I’ve decided Media Stuff was a silly name for a blog. So, I’ve migrated all the content to a new blog, Nude Media. It’s 100 per cent the same as the old one, just with a different – and hopefully cooler-sounding – name. Click here for more media musings!
Here’s a really great story from PBS’s Mediashift, summarising the 10 biggest media stories and developments of 2008. Something that kind of passed me by was the emergence of fact-checking sites – independent sites holding news organisations to account and, in some cases, breaking their own stories. Everyone thinks they’re a bloody journalist…
Proof that concern about their medium’s continuing relevance is real among newspaper journos: this column in today’s Sydney Morning Herald by opinion editor Tim Dick. He makes the point that news organisations will in future be less about breaking news than providing context and in-depth analysis. Which is something that news organisations are finally starting to get – probably about five years too late.
Remember, like, 10 years ago, when they used to tell us that one day we’d all be reading newspapers on lightweight electronic tablets? And we were all like, “No way, man! Paper rules!” And then we laughed and went back to whacking off to low-res 30-sec porn preview clips on Netscape. Well, the electronic tablet of the future is here – which means we’re living in the future! Finally!
It’s called the Kindle, and it’s made by Amazon. You can read books on it aswell as newspapers. It’s a clunky looking piece of tech, but by all accounts it works a treat, and it’s becoming an increasingly popular way for Yanks to get their news. You can’t get it in Australia yet, but it can’t be long.
Could this be the kind of new media/old media-straddling device that saves publishing?
No one really knows what’s going to happen to the print publishing business in 2009. But that doesn’t stop people (like me) trying! One thing is for sure: if 2008 was when years of largely ignored change finally caught up to the industry, 2009 will be the year that really decides what kind of print product, if any, can survive.
Magazines have had a particularly shithouse 2008 and you’d expect casualties in ’09, possibly in the first quarter, as the full extent of the depressed ad market kicks in. Here’s a story in Media Life Magazine that gives some insight into what titles may, and may not, survive. This bit in particular seems to ring true: “The news categories are vulnerable. Any magazine or category that is essentially data-driven or news-driven, where the web can offer more current, more frequent access to information, is vulnerable.”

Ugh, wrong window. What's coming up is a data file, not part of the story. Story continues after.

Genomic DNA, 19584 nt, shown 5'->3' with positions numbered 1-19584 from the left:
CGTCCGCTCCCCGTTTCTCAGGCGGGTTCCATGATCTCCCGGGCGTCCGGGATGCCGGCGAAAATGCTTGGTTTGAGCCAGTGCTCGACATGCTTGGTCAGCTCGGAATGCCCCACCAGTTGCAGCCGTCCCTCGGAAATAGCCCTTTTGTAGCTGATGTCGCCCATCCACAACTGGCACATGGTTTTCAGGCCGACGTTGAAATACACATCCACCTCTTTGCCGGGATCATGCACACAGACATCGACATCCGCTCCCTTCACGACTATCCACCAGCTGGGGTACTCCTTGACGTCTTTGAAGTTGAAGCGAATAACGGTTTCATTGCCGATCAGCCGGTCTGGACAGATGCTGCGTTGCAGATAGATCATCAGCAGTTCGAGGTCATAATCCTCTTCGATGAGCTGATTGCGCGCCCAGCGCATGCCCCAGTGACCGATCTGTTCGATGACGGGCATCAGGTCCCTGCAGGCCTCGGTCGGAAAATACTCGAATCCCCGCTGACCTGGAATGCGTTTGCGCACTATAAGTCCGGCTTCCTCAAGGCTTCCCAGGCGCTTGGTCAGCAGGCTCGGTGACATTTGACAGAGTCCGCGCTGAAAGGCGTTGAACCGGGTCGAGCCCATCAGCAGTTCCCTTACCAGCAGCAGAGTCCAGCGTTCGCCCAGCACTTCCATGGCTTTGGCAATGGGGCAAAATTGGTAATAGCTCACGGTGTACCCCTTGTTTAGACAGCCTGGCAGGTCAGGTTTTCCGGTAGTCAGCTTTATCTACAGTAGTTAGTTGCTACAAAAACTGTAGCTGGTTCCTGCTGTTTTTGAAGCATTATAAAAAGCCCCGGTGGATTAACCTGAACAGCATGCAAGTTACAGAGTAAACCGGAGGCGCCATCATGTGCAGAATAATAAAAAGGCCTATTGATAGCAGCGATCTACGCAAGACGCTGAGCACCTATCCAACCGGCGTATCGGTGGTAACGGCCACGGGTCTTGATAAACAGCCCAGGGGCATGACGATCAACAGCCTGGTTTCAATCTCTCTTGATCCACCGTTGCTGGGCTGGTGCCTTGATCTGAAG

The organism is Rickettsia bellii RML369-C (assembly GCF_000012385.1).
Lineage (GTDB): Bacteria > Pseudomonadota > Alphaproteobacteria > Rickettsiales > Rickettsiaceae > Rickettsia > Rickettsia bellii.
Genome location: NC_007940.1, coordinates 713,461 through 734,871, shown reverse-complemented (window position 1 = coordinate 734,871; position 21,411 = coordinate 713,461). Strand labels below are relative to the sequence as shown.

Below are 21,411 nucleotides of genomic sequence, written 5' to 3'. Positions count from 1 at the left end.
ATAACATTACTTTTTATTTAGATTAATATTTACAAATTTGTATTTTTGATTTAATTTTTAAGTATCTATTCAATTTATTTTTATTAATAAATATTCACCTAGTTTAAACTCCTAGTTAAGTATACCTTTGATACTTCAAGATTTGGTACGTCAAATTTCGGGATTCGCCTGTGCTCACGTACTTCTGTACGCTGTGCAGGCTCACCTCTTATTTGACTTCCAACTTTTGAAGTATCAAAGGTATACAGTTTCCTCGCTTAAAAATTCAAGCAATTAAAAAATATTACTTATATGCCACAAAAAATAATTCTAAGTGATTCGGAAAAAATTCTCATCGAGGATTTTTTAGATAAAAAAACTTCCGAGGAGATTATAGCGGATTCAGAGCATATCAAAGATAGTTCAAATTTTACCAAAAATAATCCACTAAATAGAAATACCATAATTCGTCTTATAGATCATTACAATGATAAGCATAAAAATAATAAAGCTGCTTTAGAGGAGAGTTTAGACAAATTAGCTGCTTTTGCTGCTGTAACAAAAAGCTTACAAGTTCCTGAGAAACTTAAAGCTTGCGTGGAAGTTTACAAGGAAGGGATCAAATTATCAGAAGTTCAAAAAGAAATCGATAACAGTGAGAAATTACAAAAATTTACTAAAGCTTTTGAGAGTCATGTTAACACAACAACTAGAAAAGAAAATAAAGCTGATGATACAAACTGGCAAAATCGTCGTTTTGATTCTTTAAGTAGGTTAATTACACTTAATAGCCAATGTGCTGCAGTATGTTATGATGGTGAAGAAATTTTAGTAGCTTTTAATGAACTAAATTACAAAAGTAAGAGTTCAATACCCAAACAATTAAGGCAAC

At the start of the week, the news was all good for PBL Media. The banking syndicate approved CVC’s rescue package, giving the company breathing room for the next year or so. Party time! But, by the end of the week, reality kicked in again, at least at ACP Magazines. The bean counters running the show are determined to cut costs in a retarded advertising market, which means bye-bye head count.
FHM, the struggling lads title, had even more meat stripped from its bare bones with its fashion editor given the shaft. Grazia‘s also been forced to lose staff, and there will be more to come at other titles. That’s on the back of the entire removal of ACP’s publicity department and rumours of 20% staff cuts in sales and marketing.
And just recently, all editors were summoned to a Park Street meeting where they were told to expect two years of tougher-than-usual trading conditions. Miserable times in Mag Land, indeed.
Still, it’s not all bad news. Ninemsn remains buoyant, further proof, if it was needed, that the future is indeed digital.
More musings about how news brands can turn a buck on the web. Specifically: what happens to all that ad money (well, such as it is in the current climate) as print dies? It’s all part of the caterpillar-like transformation publishing is undergoing right now. Here’s hoping a butterfly emerges. A pretty one!